Jon Fine: Podcast measurement, I mean, measurement of established media, like television and magazines is actually kind of problematic right now, as you know, marketers are starting to say things like, ok, well, you know, these copies go out there, or these TV sets are on, but are people actually paying attention to the ads. What you have with podcasts, is that it’s an even more recent medium than either of those. You can track how many people are downloading podcasts and since podcasts are pretty short, you can guess that the people downloading them number one, are going to hear the entire thing, number two, becuase podcasts still are young enough that you have to look for the stuff you want, it’s a good bet that the people listening to them are very engaged, which is something advertisers want. But in terms of there being Nielsen ratings or anything like that for podcasts, no, that hasn’t come up yet. I would bet it would be a while, just because the peoplethat are really obsessing about measurement are worried about the stuff that goes to millionss and millions of people and podcasts, when you get right down to them, are a pretty small part of the world right now, growing very quickly, but not enough to compare it to people that listen to a major metropolitan area’s radio show, for instance.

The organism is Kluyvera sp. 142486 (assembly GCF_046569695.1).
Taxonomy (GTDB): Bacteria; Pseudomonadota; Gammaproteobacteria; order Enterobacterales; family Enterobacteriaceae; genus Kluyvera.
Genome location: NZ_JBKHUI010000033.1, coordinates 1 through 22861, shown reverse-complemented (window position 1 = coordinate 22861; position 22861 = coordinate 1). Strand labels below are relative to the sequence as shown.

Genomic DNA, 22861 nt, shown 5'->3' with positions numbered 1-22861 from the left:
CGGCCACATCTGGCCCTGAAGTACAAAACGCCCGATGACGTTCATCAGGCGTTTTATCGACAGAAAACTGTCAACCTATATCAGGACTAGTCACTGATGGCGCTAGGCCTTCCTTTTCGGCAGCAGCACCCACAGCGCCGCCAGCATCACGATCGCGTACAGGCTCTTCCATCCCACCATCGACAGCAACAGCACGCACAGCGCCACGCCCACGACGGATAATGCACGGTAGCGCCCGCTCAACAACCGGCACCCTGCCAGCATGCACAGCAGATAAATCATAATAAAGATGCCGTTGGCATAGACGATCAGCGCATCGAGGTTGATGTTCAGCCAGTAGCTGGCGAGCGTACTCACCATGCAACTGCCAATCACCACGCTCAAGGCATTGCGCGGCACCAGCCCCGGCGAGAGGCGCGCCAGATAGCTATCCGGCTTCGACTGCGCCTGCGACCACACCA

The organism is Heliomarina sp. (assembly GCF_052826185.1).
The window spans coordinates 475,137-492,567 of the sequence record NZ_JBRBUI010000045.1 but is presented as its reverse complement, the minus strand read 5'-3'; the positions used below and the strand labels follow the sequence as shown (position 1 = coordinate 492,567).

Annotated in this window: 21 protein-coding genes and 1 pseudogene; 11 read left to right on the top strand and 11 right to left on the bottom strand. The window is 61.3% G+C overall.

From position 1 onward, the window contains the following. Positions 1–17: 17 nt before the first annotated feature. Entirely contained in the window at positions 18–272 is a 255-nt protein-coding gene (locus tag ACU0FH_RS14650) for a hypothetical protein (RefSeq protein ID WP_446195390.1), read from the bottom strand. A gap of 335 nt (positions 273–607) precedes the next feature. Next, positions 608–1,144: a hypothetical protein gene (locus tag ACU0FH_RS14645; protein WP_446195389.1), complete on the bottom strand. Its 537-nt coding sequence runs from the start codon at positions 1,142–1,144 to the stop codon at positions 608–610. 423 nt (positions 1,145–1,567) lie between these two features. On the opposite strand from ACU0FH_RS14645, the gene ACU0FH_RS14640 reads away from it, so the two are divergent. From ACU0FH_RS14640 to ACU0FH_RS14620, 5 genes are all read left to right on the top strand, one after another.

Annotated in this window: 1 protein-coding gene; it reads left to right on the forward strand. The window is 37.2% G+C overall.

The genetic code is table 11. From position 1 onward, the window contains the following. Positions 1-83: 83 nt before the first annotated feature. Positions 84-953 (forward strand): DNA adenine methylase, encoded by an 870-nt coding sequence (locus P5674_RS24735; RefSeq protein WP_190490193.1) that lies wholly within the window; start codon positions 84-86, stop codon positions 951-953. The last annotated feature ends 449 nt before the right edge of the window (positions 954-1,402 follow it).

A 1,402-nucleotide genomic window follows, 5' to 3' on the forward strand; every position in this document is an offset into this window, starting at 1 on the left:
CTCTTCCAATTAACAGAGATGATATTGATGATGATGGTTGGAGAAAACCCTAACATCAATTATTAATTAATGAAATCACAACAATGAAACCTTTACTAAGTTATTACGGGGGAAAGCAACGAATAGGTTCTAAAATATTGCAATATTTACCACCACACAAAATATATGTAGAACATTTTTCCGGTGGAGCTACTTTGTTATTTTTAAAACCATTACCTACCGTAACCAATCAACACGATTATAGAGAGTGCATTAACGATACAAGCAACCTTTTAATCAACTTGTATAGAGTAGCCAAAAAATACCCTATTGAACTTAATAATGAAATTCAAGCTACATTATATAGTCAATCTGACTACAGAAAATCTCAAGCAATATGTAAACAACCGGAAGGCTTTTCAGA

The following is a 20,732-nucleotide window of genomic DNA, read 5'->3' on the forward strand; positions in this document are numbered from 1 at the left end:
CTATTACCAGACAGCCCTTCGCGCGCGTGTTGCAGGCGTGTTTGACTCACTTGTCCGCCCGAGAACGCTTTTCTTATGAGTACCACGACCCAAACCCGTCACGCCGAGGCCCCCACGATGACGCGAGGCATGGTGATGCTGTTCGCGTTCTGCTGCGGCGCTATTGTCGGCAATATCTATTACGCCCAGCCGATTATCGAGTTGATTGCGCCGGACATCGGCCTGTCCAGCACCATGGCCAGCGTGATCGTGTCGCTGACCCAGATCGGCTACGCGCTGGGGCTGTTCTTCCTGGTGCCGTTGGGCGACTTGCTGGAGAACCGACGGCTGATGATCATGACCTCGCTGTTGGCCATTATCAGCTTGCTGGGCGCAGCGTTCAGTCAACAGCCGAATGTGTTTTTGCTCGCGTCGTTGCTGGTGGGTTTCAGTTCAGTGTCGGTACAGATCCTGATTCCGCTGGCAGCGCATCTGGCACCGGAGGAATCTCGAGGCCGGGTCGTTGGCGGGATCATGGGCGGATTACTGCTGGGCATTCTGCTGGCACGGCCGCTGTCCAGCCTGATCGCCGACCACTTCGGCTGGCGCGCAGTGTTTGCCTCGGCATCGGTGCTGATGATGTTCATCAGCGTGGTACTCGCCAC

Brad Forsythe: I think I agree, the key, going forward will be that people are actually consuming and seeking out podcasts, and interested enough to seek out that content that makes it a value to the sponsor or advertiser. I want to go back to your Mommy’s podcast that you mentioned. We’ve all heard a lot about companies and their employees who create a blog site with the intention of favorably promoting the companies products or services and of course under the guise of being a real blog, so called covert blog strategy, if you will. Can something like this work today considering today’s savvy online consumers?
Jon Fine: The covert blog? Or the Mommy Cast sort-of situation, or both, really?